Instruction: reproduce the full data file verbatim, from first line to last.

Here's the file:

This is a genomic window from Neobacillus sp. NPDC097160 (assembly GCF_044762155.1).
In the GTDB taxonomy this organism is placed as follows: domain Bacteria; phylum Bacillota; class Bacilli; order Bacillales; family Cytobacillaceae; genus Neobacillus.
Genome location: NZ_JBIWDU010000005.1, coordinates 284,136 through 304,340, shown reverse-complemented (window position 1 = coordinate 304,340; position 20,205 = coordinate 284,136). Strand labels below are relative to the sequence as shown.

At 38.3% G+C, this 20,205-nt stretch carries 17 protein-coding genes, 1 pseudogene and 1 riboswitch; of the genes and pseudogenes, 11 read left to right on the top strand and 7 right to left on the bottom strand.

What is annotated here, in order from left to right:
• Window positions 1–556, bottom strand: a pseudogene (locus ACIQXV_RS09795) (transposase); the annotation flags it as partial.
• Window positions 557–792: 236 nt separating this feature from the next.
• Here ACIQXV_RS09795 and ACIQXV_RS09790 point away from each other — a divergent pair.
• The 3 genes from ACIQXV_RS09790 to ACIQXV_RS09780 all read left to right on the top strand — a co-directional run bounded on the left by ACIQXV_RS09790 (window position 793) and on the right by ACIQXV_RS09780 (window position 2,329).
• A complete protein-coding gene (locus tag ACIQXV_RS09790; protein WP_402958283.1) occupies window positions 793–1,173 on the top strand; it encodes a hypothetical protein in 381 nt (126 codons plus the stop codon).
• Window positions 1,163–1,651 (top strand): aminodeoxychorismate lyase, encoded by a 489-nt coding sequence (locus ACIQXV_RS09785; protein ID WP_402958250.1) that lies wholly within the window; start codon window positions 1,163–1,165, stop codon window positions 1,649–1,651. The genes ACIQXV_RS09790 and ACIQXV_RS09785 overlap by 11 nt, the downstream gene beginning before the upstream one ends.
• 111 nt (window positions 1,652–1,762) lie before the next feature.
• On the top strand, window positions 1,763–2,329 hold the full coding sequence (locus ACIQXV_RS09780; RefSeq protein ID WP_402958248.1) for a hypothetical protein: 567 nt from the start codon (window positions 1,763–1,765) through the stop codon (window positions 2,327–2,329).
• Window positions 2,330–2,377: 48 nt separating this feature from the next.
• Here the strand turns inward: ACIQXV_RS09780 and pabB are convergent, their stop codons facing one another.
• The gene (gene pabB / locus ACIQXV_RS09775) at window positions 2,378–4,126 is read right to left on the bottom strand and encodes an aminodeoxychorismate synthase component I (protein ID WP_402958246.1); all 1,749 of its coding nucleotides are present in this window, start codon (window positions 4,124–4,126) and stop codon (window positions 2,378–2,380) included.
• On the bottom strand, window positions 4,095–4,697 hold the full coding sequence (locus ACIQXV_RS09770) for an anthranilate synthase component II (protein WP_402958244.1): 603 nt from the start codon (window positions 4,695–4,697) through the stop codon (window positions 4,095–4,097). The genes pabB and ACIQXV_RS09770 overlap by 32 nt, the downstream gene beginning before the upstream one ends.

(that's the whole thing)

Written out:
This is a genomic window from Neobacillus sp. NPDC097160 (assembly GCF_044762155.1).
In the GTDB taxonomy this organism is placed as follows: domain Bacteria; phylum Bacillota; class Bacilli; order Bacillales; family Cytobacillaceae; genus Neobacillus.
Genome location: NZ_JBIWDU010000005.1, coordinates 284,136 through 304,340, shown reverse-complemented (window position 1 = coordinate 304,340; position 20,205 = coordinate 284,136). Strand labels below are relative to the sequence as shown.

At 38.3% G+C, this 20,205-nt stretch carries 17 protein-coding genes, 1 pseudogene and 1 riboswitch; of the genes and pseudogenes, 11 read left to right on the top strand and 7 right to left on the bottom strand.

What is annotated here, in order from left to right:
• Window positions 1–556, bottom strand: a pseudogene (locus ACIQXV_RS09795) (transposase); the annotation flags it as partial.
• Window positions 557–792: 236 nt separating this feature from the next.
• Here ACIQXV_RS09795 and ACIQXV_RS09790 point away from each other — a divergent pair.
• The 3 genes from ACIQXV_RS09790 to ACIQXV_RS09780 all read left to right on the top strand — a co-directional run bounded on the left by ACIQXV_RS09790 (window position 793) and on the right by ACIQXV_RS09780 (window position 2,329).
• A complete protein-coding gene (locus tag ACIQXV_RS09790; protein WP_402958283.1) occupies window positions 793–1,173 on the top strand; it encodes a hypothetical protein in 381 nt (126 codons plus the stop codon).
• Window positions 1,163–1,651 (top strand): aminodeoxychorismate lyase, encoded by a 489-nt coding sequence (locus ACIQXV_RS09785; protein ID WP_402958250.1) that lies wholly within the window; start codon window positions 1,163–1,165, stop codon window positions 1,649–1,651. The genes ACIQXV_RS09790 and ACIQXV_RS09785 overlap by 11 nt, the downstream gene beginning before the upstream one ends.
• 111 nt (window positions 1,652–1,762) lie before the next feature.
• On the top strand, window positions 1,763–2,329 hold the full coding sequence (locus ACIQXV_RS09780; RefSeq protein ID WP_402958248.1) for a hypothetical protein: 567 nt from the start codon (window positions 1,763–1,765) through the stop codon (window positions 2,327–2,329).
• Window positions 2,330–2,377: 48 nt separating this feature from the next.
• Here the strand turns inward: ACIQXV_RS09780 and pabB are convergent, their stop codons facing one another.
• The gene (gene pabB / locus ACIQXV_RS09775) at window positions 2,378–4,126 is read right to left on the bottom strand and encodes an aminodeoxychorismate synthase component I (protein ID WP_402958246.1); all 1,749 of its coding nucleotides are present in this window, start codon (window positions 4,124–4,126) and stop codon (window positions 2,378–2,380) included.
• On the bottom strand, window positions 4,095–4,697 hold the full coding sequence (locus ACIQXV_RS09770) for an anthranilate synthase component II (protein WP_402958244.1): 603 nt from the start codon (window positions 4,695–4,697) through the stop codon (window positions 4,095–4,097). The genes pabB and ACIQXV_RS09770 overlap by 32 nt, the downstream gene beginning before the upstream one ends.